Re: [R] rpart

From: Prof Brian Ripley <ripley_at_stats.ox.ac.uk>
Date: Tue 26 Sep 2006 - 11:54:22 GMT

On Tue, 26 Sep 2006, henrigel@gmx.de wrote:

>
> -------- Original-Nachricht --------
> Datum: Tue, 26 Sep 2006 09:56:53 +0100 (BST)
> Von: Prof Brian Ripley <ripley@stats.ox.ac.uk>
> An: henrigel@gmx.de
> Betreff: Re: [R] rpart
>
>> On Mon, 25 Sep 2006, henrigel@gmx.de wrote:
>>
>>> Dear r-help-list:
>>>
>>> If I use the rpart method like
>>>
>>> cfit<-rpart(y~.,data=data,...),
>>>
>>> what kind of tree is stored in cfit?
>>> Is it right that this tree is not pruned at all, that it is the full
>> tree?
>>
>> It is an rpart object. This contains both the tree and the instructions
>> for pruning it at all values of cp: note that cp is also used in deciding
>> how large a tree to grow.
>>
>
> Ok, I have to explain my problem a little bit more in detail, I'm sorry for being so vague:
> I used the method in the following way:
> cfit<- rpart(y~., method="class", minsplit=1, cp=0)
> I got a tree with a lot of terminals nodes that contained more than 100 observations. This made me believe that the tree was already pruned.
> On the other hand, the printcp method showed subtrees that were "better".
> This made me believe that the tree hadn't been pruned before.
> So, are the trees "a little bit" pruned?

Yes, as you asked for cp=0. Look up what that does in ?rpart.control.

>>> If so, it's up to me to choose a subtree by using the printcp method.
>>
>> Or the plotcp method.
>>
>>> In the technical report from Atkinson and Therneau "An Introduction to
>>> recursive partitioning using the rpart routines" from 2000, one can see
>>> the following table on page 15:
>>>
>>> CP nsplit relerror xerror xstd
>>> 1 0.105 0 1.00000 1.0000 0.108
>>> 2 0.056 3 0.68519 1.1852 0.111
>>> 3 0.028 4 0.62963 1.0556 0.109
>>> 4 0.574 6 0.57407 1.0556 0.109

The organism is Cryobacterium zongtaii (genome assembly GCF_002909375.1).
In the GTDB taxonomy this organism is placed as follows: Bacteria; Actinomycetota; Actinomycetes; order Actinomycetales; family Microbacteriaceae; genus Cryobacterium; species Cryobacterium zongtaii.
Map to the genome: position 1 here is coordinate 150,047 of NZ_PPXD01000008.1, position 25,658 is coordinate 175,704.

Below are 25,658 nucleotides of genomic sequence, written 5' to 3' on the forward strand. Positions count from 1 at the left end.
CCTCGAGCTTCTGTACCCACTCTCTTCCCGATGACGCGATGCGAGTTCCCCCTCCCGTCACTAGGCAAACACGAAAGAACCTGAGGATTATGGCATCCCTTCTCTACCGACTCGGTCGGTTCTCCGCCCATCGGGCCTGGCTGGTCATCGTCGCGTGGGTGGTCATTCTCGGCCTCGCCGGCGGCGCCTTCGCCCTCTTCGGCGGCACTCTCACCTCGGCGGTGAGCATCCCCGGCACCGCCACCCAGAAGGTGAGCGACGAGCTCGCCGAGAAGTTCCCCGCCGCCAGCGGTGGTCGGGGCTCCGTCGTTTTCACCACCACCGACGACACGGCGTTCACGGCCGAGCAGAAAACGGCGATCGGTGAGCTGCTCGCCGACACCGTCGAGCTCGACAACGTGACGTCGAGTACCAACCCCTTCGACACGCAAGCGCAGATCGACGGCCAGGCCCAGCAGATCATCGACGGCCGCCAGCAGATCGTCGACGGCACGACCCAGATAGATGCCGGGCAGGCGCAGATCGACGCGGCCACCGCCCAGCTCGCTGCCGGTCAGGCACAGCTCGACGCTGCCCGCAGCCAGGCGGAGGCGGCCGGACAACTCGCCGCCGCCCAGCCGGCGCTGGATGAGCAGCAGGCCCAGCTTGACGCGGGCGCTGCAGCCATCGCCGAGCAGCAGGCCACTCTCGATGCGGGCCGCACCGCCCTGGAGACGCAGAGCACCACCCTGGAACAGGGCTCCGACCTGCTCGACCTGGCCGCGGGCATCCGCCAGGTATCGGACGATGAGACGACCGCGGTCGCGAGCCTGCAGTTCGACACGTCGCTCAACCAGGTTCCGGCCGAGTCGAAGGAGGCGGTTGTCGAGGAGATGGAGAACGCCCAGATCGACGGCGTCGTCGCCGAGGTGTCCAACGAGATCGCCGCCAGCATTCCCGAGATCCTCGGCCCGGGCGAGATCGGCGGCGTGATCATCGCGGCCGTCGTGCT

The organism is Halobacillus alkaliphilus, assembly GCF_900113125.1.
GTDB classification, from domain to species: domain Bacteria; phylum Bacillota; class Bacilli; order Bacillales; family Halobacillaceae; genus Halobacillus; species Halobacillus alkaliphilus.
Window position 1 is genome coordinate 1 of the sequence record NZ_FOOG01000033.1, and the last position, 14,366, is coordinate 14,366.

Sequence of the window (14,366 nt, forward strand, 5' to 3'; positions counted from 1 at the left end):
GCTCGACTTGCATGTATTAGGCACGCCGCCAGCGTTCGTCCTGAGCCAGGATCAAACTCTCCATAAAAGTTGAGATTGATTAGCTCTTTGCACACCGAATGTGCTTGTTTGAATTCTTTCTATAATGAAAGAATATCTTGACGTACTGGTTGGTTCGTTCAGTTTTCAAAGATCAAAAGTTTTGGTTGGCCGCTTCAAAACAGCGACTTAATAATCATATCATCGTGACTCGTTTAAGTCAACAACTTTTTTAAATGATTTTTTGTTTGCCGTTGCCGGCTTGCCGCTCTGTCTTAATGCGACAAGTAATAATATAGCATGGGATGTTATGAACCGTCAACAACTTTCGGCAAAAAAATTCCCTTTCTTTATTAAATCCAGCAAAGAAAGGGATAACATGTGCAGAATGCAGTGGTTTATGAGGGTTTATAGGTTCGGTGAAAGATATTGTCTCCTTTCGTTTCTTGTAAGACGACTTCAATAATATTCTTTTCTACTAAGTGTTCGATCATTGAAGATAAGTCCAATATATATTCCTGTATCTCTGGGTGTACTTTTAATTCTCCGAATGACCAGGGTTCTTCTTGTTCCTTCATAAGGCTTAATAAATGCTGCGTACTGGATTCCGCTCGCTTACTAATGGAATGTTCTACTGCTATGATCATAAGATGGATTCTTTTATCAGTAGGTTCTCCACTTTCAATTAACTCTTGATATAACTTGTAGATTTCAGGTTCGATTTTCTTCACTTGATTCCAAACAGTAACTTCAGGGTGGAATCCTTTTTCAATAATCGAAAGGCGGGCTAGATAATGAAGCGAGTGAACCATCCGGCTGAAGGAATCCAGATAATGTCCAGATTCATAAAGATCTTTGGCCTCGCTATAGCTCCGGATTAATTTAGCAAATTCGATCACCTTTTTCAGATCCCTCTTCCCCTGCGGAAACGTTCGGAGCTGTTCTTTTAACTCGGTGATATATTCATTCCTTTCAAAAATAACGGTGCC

>>> 5 0.100 7 0.55556 1.0556 0.109
>>>
>>> Some lines below it says "We see that the best tree has 5 terminal nodes
>>> (4 splits). Why that if the xerror is the lowest for the tree only
>>> consisting of the root?
>>
>> There are *two* reports with that name: this seems to be from minitech.ps.
>> The choice is explained in the rest of that para (the 1-SE rule was used).
>> My guess is that the authors excluded the root as not being a tree, but
>> only they can answer that.
>>
>
> Are both reports from 2000? But you're right, I'm talking about the one from minitch.ps.
> The 1-SE-rule only explains why they didn't choose the tree with 6 or 7 splits, but not why they didn't choose the "tree" without a split.
> The exclusion of the root as not being a tree was my first explanation, too. But if the tree only consisting of the root is still better than any other tree, why would I choose a tree with 4 splits then?
>
> Henri
>
>

-- 
Brian D. Ripley,                  ripley@stats.ox.ac.uk
Professor of Applied Statistics,  http://www.stats.ox.ac.uk/~ripley/
University of Oxford,             Tel:  +44 1865 272861 (self)
1 South Parks Road,                     +44 1865 272866 (PA)
Oxford OX1 3TG, UK                Fax:  +44 1865 272595

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Received on Tue Sep 26 22:02:03 2006

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